Grave Errors in the LIGO Mathematical Analysis of Gravitational Waves

The original "Observation of Gravitational Waves from a Binary Black Hole Merger", that appeared in the February 2016 issue of Phys. Rev. Lett. is fraught with grave mistakes in the mathematical formulation, if it could be called that. In their paper, the LIGO team presents a single equation for the so-called 'chirp mass', and another equation in a caption for the "effective relative velocity given by the post-Newtonian parameter"

$$ (v/c)^3=GM\omega/c^3,$$

Einstein's Formula for Gravitational Wave Luminosity Predicts Gravitational Aberration

Until the recent 'sightings' of the collision of pairs of binary black holes, the only evidence for gravitational radiation came from the application of Einstein's formula for gravitational wave luminosity and the change in the rate of the orbit  of the pulsar PSR 1913+16 at a rate $dP/dt<10^{-12}$, equivalent to $<10\mu s/yr$ When Hulse first discovered PSR 1913+16, he found that the pulsar's period decreased by as much as $80 \mu s$ in one day.

Eddington Scuttles Gravitational Waves Causing the Decay of a Binary Star

In a previous blog, I  wasn't sure whether either Einstein's or Eddington's calculation, which differ by a mere factor of $2$, of the energy loss due to the damping of the rotational speed of a dumbbell due to the emission of gravity waves. After a lengthy calculation which avoids the use of the gravitational pseudo-tensor, Eddington in his book The Mathematical Theory of General Relativity comes to the conclusion that neither his calculation, nor Einstein's applies to the merger of two black-holes or anything like them.

To Chirp or Not to Chirp?---That is the Question

The "chirp" referred to in the title concerns the rapid increase in frequency that the LIGO team has observed, or at least implied, when two black hole merger. I can't fathom how this results from interference patterns on a screen due to a delay in one of the light signals in the arms of a Michelson interferometer, but I will take them at their word and show how the calculation of the change in period of the orbiting binary mixes dipole and quadrupole radiation.

What Causes the Period in the Binary Pulsar PSR 1913+16 to Decrease?

It is commonly accepted that the decrease in the binary pulsar 1913+16 is due to the emission of gravitational radiation. Yet, due to the finite propagation time of gravity, there will be created in any periodic orbit a tangential force which tends to increase the orbital period. So which is it? Does the period decrease due to the loss of mass-energy through gravitational radiation or to an increase in period due to the finite time that it takes an orbiting planet to feel the force of attraction.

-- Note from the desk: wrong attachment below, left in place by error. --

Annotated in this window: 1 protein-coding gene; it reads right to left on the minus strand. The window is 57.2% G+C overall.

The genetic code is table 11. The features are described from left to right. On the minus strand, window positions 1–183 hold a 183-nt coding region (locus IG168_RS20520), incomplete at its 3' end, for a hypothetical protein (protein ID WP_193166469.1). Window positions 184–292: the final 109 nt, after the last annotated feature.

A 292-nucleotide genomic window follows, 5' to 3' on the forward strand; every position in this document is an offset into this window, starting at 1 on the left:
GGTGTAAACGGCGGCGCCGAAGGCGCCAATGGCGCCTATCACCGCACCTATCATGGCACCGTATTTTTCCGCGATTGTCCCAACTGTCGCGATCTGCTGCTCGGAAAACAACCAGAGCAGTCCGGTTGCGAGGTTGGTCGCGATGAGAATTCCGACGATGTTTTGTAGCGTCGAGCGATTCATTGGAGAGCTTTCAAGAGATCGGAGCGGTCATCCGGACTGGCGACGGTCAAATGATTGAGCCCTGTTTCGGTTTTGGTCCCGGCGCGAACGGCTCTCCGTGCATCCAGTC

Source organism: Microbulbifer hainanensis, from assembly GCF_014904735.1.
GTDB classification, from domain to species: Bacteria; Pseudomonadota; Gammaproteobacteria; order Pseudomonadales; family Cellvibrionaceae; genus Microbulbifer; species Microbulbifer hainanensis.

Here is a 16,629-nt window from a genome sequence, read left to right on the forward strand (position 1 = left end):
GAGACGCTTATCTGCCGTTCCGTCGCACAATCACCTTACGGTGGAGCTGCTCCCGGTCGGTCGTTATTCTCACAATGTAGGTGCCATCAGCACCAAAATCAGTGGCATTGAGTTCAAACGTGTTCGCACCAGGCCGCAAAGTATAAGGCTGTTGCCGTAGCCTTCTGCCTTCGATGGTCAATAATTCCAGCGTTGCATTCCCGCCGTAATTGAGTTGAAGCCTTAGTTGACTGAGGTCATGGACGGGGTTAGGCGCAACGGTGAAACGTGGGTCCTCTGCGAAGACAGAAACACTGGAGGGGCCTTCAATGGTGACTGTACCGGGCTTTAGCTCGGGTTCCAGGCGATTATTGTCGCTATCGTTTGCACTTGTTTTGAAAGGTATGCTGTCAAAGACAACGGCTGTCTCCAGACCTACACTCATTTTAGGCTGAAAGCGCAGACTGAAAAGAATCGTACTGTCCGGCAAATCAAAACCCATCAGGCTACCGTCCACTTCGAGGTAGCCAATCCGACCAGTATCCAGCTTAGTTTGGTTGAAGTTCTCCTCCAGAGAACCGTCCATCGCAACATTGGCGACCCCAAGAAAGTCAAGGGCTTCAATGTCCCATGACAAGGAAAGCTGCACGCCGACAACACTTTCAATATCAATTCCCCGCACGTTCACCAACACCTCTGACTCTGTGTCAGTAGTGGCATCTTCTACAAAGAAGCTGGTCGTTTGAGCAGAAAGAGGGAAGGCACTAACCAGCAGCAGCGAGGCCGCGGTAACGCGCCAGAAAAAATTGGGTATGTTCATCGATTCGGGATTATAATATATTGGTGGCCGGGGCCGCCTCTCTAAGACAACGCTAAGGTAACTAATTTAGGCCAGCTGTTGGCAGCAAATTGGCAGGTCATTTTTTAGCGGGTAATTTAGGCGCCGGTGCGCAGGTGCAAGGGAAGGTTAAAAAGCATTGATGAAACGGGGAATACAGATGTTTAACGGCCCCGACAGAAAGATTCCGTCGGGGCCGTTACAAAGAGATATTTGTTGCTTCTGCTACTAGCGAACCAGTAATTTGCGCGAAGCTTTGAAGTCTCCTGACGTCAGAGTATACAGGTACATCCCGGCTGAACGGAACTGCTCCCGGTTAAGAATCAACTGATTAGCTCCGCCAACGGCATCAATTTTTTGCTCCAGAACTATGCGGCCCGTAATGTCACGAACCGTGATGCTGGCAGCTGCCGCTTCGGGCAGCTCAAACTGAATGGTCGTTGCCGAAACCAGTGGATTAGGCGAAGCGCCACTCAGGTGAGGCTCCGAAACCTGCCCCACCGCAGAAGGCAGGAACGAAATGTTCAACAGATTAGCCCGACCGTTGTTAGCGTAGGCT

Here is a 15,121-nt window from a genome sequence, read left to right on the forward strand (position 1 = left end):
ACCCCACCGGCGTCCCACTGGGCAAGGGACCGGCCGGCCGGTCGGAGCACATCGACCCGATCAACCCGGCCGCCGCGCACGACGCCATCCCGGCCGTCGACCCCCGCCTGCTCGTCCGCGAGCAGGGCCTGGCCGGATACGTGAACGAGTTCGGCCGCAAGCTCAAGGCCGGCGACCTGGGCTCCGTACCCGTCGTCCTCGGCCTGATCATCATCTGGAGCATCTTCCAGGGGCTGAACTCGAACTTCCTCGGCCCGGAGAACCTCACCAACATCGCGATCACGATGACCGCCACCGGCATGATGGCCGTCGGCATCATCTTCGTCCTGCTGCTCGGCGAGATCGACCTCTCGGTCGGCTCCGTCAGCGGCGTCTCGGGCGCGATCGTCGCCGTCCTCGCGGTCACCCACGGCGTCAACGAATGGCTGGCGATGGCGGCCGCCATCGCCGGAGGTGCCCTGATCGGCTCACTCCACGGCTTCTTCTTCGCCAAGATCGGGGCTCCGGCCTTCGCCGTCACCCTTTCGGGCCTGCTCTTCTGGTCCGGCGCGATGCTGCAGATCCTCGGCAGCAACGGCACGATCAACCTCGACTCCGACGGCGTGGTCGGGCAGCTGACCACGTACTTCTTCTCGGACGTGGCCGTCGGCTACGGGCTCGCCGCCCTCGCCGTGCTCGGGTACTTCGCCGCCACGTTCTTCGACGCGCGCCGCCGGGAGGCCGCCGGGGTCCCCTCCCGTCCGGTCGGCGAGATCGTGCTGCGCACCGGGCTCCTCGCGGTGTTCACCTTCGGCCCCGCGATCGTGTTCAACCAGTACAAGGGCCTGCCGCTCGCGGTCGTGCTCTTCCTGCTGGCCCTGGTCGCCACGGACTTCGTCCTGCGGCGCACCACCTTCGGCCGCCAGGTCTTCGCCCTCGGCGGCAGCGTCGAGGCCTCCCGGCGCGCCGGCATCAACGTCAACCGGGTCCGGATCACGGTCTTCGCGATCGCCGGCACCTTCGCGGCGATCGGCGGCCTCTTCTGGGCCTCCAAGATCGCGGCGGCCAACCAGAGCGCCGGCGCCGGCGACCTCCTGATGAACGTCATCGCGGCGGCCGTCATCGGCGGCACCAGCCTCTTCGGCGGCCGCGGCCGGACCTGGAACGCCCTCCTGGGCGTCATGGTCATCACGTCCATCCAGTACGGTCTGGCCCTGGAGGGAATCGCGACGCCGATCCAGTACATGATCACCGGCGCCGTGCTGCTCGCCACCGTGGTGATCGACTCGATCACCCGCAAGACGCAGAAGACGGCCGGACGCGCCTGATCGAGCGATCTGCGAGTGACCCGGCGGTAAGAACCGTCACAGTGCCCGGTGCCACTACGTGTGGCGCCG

Who Were the Real Relativists?

After having commented on Maxwell's criticism of Lorenz's use of retarded potentials, I began to have second thoughts. Maxwell considered his theory of the electromagnetic field to be "big guns", and certainly didn't want anyone usurping him of his discovery in identifying the speed of light as the speed of the propagation of electromagnetic waves. 

Is the Cancellation of Velocity Dependent Terms and Aberration a Miracle?

This question was raised by Carlip, in his attack against van Flandern's contention which reaffirmed Laplace's conclusion that gravity propagates a least a hundred million times greater than the speed of light, and answered by him in the affirmative, I will show that Carlip's analysis more than being insignificant, in the words of McDonald, is completely confused.

Gravitational Waves Can't be Transmitted as Quadrupole Radiation

Maxwell's equations do admirally well in the description of radiation caused by oscillating charges in an antenna. A changing magnetic field produces an electric field, and a changing electric field is capable of producing a magnetic field. In order that there be undamped propagation of electromagnetic waves, both the electric and magnetic fields must be inversely proportional to the radial coordinate.

Curvature, Force, and Mean Square Deviations

Let me start by saying I was wrong about the lack of a relationship between the quadrupole force and curvature. I used the symmetric force between two current elements when I should have used the directed force produced by one current element on the other. Curvature, force, and mean square deviations are all related and allow for a 'thermodynamic statistical description of curvature.